Setting Goals

We need to understand what we are trying to accomplish.

Think - what are you trying to do?

You need to properly identify a threat model, an adversary along with performing a self-analysis. You need to understand your own flaws.

Creating your threat model

The most important part of your setup.

Threat modeling can become an advanced topic, you will need to learn how to balance security, privacy and anonymity. You’ll need to properly layout and identify what you are protecting yourself from. Everyone has something to protect, whether it is passwords, location, internet activity, confidential documents, etc. The items you are trying to protect will be referred here as “assets”.

Ask yourself these basic questions:

  • What am I trying to protect?
  • Who am I trying to protect this from?
  • What happens if I fail to protect this?

These are some basic questions to ask yourself when creating your threat model. Based upon your answers to these questions, will determine the route you must go. Example - You don’t want your neighbor Joe to see you sleeping, so you close your blinds.

Developing a threat model will require a lot of time and effort. You will need to think of every possibility for your “assets”. Using your resources. You will need to start documenting various tools and services will be a benefit to you, such as ProtonMail, Tor, Matrix, etc. The tools and services will all depend on your threat model.


  • If you are trying to hide internet activity, then you would likely use a proxy, Tor, or a VPN.

  • If you want to encrypt your emails, you would likely use a secure email provider and PGP.

  • If you want to encrypt your communications, you would likely use an encrypted messenger.

Listed below are some useful resources for getting started.

Knowing Resources

Along your journey, you’ll need to have the proper resources at hand to deal with any sort of situation you will be facing. Get yourself accustomed to these resources to better understand various conceptions and prepare yourself.

Suggested Resources:

  • PrivacyGuides - “The guide to restoring your online privacy.”
  • PRISM Break - “Opt out of global data surveillance programs like PRISM, XKeyscore, Tempora.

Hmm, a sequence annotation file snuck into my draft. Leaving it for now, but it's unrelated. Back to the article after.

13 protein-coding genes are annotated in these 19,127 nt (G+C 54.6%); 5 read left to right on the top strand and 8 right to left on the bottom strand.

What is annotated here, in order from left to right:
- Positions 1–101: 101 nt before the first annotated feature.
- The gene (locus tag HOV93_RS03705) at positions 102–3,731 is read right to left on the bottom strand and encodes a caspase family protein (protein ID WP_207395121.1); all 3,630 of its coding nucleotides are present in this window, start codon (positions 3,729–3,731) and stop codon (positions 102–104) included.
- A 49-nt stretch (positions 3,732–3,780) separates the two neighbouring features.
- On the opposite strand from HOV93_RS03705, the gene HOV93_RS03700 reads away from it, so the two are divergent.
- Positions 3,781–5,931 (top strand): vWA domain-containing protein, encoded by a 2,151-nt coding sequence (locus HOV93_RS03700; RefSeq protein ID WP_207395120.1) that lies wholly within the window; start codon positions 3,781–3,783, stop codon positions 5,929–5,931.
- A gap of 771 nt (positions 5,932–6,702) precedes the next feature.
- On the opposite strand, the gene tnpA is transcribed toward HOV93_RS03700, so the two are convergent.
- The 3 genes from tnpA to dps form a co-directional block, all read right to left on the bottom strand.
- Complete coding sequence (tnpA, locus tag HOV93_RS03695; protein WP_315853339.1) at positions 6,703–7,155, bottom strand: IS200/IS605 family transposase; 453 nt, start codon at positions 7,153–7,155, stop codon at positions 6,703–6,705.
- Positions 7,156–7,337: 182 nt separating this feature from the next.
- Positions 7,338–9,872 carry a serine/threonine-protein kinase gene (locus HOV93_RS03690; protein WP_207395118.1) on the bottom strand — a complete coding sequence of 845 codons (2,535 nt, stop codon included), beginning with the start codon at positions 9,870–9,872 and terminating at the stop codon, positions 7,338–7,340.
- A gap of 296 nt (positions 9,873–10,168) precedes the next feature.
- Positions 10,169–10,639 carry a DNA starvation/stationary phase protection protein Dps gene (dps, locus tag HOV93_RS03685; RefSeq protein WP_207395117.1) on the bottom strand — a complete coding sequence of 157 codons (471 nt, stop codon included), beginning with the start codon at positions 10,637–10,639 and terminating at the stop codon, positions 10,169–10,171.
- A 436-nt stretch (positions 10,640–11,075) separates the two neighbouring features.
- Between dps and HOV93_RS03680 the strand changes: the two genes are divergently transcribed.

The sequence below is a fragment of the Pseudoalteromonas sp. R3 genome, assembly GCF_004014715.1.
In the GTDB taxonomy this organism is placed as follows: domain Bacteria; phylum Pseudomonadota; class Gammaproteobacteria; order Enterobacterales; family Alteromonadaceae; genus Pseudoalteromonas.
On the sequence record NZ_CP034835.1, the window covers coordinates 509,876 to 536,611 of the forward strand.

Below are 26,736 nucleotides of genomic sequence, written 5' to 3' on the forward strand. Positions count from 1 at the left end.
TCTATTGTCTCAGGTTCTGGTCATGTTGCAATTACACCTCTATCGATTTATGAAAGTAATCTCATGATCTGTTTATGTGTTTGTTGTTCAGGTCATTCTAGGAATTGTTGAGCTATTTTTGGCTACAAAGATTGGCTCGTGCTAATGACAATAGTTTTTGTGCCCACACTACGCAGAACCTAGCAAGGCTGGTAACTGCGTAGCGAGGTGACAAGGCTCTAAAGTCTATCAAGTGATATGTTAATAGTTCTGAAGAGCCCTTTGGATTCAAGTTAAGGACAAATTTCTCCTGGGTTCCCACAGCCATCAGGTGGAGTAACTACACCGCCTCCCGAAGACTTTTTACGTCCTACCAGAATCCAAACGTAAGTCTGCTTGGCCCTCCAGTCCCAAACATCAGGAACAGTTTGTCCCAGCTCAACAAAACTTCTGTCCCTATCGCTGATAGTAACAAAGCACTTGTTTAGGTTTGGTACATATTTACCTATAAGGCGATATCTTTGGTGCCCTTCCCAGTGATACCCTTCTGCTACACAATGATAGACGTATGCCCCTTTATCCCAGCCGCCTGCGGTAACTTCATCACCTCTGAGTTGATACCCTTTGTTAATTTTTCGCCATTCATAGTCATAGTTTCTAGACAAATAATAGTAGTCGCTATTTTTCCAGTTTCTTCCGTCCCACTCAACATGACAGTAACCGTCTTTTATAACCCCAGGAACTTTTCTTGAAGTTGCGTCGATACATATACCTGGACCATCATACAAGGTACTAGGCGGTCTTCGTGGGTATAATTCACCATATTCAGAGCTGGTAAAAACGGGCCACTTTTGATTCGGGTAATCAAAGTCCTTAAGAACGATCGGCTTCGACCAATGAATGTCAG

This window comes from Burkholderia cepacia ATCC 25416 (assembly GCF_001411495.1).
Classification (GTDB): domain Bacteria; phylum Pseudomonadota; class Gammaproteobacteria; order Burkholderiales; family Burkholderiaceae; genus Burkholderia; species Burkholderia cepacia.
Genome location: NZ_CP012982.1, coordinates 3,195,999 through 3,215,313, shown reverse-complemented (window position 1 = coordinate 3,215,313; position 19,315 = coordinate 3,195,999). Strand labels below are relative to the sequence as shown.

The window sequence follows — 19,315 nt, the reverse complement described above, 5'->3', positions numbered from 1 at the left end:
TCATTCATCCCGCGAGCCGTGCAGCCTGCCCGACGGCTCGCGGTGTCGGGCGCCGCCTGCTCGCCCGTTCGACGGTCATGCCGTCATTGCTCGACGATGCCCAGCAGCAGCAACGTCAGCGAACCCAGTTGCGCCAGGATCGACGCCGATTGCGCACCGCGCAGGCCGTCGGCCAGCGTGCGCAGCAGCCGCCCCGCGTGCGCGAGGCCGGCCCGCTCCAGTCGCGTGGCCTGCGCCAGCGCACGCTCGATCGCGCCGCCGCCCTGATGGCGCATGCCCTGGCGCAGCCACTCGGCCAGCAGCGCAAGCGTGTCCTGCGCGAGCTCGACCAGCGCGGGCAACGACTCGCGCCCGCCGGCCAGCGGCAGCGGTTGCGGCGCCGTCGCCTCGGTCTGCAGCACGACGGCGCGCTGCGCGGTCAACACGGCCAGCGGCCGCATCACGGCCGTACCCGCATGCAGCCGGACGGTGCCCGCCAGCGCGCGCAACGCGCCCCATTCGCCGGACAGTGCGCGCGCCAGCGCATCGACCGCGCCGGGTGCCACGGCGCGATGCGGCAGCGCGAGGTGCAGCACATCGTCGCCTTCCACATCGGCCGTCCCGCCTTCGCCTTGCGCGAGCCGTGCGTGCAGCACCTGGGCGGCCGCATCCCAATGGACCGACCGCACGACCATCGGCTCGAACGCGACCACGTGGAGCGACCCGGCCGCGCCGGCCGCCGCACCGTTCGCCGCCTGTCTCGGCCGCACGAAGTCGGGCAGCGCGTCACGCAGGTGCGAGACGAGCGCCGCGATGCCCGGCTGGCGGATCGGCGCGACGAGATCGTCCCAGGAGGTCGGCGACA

• Tor Project - Defend yourself against tracking and surveillance. Circumvent censorship.
  • EFF - The leading nonprofit defending digital privacy, free speech, and innovation.

Media Channels:

“Cleaning Up”

What is “cleaning up”?

Note This section isn’t really “anonymity”, it’s just good practice.

Simply put, cleaning up is the process of deleting your various traces on the internet. For the average person, this will be a long and arduous process. You’ll have to go through every single online account, email, activity, forum, message, game, etc. and literally delete everything. This may seem extremely tedious - but remember, your adversary can easily find these data points and exploit them.

How to do this efficiently? Well… there is no “efficient” method, you just have to brute force this all of your data points have somewhat been eliminated.

You can first start by going to various apps that you are already signed into, start to delete all of your activities, message, posts and friends. You’ll have to do this for all of your “currently-known” services. After you’ve done this, make sure everything is deleted including your PfP, and change your username, anonymize as much data as possible such as changing username, email and others. After you’ve done this, you are now ready to delete this account.

As for finding services you may have forgotten, look through your entire email and find services you may have signed up for and start to do the same process. Try to search up your commonly-used usernames to help you with this process. Do this for every single account, just to ensure there is not anything that you may have missed.

There are some services which exist that can help expedite this process, though be aware of the risks involved in doing this.

As for finding services you may have forgotten, look through your entire email and find services you may have signed up for and start to do the same process. Often times, search for register, registration, welcome. These keywords are often times used. Try to search up your commonly-used usernames to help you with this process. Do this for every single account, just to ensure there is not anything that you may have missed. There are some services which exist that can help expedite this process, though be aware of the risks involved in doing this.

Try to do searches on all of your identities and use this as a good way to help ensure that you’ve removed everything that you can. Utilize services such as HaveIBeenpwned to ensure you haven’t suffered any data breaches and use Sherlock to help find some of your missed accounts.

Doing this in the real-world is just as important as online. Your bank, local grocery store, etc. all share your information. This is a big deal.


Often times you will find yourself needing an email address. Creating an anonymous email account will be necessary in some cases. It is best to absolutely avoid commercial services such as Gmail, Outlook and iCloud, these services are not anonymous or even private. Default (Gmail, iCloud, etc.) email providers can read your inbox, and will send your information on government requests. For anonymity, it may be best to utilize Tor for email to help prevent an adversary from obtaining your IP address, and to help prevent fingerprinting.